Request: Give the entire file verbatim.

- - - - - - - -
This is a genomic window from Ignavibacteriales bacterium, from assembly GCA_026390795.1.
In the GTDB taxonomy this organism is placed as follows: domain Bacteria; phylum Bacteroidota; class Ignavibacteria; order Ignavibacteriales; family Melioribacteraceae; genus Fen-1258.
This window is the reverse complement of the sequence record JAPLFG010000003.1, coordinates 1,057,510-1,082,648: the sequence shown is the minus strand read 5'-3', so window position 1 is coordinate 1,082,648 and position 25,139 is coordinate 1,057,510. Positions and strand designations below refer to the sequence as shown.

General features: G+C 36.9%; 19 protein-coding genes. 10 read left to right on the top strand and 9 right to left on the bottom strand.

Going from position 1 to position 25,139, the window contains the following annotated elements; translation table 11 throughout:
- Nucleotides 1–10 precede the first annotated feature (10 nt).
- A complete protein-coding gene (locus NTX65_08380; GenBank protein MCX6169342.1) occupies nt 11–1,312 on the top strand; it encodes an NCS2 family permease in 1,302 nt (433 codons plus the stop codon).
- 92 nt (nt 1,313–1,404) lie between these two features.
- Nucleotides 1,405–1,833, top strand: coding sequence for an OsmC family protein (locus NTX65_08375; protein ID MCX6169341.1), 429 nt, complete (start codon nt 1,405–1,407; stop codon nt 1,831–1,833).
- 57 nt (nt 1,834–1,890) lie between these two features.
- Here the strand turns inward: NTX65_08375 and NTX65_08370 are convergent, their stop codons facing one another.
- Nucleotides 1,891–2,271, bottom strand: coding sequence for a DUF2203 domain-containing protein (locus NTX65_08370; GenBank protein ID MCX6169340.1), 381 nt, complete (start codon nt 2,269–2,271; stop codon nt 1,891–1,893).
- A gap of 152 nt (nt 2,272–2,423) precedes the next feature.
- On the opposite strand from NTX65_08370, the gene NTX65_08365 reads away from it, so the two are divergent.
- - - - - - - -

This is a genomic window from Ignavibacteriales bacterium, from assembly GCA_026390795.1.
In the GTDB taxonomy this organism is placed as follows: domain Bacteria; phylum Bacteroidota; class Ignavibacteria; order Ignavibacteriales; family Melioribacteraceae; genus Fen-1258.
This window is the reverse complement of the sequence record JAPLFG010000003.1, coordinates 1,057,510-1,082,648: the sequence shown is the minus strand read 5'-3', so window position 1 is coordinate 1,082,648 and position 25,139 is coordinate 1,057,510. Positions and strand designations below refer to the sequence as shown.

General features: G+C 36.9%; 19 protein-coding genes. 10 read left to right on the top strand and 9 right to left on the bottom strand.

Going from position 1 to position 25,139, the window contains the following annotated elements; translation table 11 throughout:
- Nucleotides 1–10 precede the first annotated feature (10 nt).
- A complete protein-coding gene (locus NTX65_08380; GenBank protein MCX6169342.1) occupies nt 11–1,312 on the top strand; it encodes an NCS2 family permease in 1,302 nt (433 codons plus the stop codon).
- 92 nt (nt 1,313–1,404) lie between these two features.
- Nucleotides 1,405–1,833, top strand: coding sequence for an OsmC family protein (locus NTX65_08375; protein ID MCX6169341.1), 429 nt, complete (start codon nt 1,405–1,407; stop codon nt 1,831–1,833).
- 57 nt (nt 1,834–1,890) lie between these two features.
- Here the strand turns inward: NTX65_08375 and NTX65_08370 are convergent, their stop codons facing one another.
- Nucleotides 1,891–2,271, bottom strand: coding sequence for a DUF2203 domain-containing protein (locus NTX65_08370; GenBank protein ID MCX6169340.1), 381 nt, complete (start codon nt 2,269–2,271; stop codon nt 1,891–1,893).
- A gap of 152 nt (nt 2,272–2,423) precedes the next feature.
- On the opposite strand from NTX65_08370, the gene NTX65_08365 reads away from it, so the two are divergent.